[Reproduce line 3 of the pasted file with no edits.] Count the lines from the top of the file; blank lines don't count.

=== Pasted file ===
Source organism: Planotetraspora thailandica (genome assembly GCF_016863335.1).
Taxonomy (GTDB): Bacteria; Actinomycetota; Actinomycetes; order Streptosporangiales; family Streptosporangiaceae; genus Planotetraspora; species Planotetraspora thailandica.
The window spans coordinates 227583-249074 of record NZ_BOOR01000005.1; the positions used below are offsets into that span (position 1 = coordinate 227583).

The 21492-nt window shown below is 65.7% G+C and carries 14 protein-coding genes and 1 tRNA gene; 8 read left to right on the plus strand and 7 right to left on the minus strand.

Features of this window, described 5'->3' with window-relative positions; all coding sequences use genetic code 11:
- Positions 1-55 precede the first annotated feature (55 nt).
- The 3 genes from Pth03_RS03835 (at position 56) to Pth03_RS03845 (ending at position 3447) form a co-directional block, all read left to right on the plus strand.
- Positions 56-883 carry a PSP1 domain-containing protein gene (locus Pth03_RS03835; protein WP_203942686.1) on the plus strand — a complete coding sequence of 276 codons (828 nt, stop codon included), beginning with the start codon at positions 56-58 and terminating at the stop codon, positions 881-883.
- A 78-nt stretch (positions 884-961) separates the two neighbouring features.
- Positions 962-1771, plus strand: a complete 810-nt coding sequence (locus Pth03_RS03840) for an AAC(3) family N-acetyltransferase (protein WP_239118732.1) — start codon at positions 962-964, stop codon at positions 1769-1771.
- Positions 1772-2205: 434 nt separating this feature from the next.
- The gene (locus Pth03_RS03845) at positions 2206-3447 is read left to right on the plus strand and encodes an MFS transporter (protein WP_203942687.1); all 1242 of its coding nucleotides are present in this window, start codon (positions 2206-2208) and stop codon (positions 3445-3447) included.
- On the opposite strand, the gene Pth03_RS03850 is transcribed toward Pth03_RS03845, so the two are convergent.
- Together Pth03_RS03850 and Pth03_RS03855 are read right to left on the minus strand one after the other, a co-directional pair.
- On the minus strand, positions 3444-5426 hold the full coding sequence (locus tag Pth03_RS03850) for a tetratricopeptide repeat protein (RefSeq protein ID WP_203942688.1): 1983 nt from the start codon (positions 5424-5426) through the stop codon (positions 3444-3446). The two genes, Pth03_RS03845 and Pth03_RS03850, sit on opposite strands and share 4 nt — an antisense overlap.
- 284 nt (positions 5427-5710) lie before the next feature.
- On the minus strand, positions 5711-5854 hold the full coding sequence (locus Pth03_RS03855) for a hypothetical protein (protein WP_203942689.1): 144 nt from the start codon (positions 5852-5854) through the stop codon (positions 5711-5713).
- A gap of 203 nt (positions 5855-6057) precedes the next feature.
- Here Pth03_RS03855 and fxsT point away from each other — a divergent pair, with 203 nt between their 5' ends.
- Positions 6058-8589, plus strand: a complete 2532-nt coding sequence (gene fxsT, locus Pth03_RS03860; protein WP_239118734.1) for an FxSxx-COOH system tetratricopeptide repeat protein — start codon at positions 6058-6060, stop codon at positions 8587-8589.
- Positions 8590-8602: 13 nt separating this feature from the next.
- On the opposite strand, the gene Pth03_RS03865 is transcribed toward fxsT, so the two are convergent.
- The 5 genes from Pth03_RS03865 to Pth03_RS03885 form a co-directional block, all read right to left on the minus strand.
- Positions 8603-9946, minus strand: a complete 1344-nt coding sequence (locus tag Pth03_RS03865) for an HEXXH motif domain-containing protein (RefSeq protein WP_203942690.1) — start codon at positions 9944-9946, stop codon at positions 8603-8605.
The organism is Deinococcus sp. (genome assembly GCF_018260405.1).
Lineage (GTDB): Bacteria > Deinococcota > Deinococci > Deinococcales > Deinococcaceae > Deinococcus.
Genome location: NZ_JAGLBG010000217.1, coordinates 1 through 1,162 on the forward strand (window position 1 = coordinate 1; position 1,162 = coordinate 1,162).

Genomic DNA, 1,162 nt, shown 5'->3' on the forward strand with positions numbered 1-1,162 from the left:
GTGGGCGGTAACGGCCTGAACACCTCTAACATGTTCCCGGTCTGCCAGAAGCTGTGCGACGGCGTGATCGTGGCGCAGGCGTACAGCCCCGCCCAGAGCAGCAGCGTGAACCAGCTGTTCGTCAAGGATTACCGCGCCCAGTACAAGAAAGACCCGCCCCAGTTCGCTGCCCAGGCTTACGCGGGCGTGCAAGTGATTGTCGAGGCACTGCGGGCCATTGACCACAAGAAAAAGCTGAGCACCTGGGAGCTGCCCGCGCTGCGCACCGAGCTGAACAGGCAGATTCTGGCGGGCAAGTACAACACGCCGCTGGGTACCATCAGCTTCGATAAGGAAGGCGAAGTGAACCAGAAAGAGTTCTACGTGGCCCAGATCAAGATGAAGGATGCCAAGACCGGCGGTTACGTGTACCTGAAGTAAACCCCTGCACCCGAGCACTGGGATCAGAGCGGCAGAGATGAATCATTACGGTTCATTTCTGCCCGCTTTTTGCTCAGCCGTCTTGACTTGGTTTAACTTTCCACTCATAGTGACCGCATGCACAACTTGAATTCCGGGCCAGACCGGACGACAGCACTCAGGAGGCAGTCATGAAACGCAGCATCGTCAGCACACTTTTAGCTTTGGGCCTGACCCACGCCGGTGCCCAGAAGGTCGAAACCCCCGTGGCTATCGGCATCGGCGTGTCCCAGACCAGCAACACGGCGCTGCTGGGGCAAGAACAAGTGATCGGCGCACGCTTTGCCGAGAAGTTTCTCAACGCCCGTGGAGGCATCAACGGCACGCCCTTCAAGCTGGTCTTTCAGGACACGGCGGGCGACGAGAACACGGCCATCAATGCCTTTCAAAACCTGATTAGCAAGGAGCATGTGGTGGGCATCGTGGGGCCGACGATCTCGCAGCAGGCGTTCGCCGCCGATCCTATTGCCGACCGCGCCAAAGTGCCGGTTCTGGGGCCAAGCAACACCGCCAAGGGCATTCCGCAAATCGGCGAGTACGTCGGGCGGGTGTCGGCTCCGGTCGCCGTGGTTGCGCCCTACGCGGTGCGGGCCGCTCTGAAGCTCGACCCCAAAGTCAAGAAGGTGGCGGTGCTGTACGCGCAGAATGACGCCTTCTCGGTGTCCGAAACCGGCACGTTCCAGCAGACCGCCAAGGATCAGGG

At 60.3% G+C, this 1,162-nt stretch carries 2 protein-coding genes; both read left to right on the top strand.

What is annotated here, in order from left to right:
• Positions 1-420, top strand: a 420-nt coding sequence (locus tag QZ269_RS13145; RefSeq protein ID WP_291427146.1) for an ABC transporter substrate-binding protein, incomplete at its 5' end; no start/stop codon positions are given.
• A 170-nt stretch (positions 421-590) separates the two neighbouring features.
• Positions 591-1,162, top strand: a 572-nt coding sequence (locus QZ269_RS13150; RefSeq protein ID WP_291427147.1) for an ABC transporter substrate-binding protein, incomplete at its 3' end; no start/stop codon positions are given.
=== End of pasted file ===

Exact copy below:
The window spans coordinates 227583-249074 of record NZ_BOOR01000005.1; the positions used below are offsets into that span (position 1 = coordinate 227583).